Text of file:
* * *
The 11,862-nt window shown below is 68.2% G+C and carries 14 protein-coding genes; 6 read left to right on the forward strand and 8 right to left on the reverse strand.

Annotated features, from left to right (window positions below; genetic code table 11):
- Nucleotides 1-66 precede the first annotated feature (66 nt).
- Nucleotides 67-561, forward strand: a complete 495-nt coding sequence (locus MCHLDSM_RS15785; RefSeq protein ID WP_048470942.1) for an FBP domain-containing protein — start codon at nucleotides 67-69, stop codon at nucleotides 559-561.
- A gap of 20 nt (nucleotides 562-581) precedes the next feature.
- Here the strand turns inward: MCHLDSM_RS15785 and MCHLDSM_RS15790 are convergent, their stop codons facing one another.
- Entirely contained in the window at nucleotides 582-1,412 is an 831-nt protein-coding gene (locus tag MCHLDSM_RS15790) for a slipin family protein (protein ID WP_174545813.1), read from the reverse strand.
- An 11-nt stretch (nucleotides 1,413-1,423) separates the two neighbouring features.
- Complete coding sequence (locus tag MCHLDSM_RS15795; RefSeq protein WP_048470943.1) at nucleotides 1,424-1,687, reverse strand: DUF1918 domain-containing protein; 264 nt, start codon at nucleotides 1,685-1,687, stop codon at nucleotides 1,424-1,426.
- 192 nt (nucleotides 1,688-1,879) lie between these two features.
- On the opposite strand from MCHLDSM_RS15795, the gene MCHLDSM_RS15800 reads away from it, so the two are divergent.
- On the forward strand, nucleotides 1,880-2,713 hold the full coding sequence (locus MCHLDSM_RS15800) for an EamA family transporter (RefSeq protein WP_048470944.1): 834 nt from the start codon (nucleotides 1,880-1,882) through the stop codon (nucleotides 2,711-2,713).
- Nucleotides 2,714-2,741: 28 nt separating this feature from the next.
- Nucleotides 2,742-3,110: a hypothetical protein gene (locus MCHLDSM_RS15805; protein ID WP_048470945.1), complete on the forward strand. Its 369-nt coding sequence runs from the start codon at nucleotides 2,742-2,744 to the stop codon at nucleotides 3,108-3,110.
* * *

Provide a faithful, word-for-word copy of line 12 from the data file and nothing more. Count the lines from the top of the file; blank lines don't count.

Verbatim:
- On the forward strand, nucleotides 1,880-2,713 hold the full coding sequence (locus MCHLDSM_RS15800) for an EamA family transporter (RefSeq protein WP_048470944.1): 834 nt from the start codon (nucleotides 1,880-1,882) through the stop codon (nucleotides 2,711-2,713).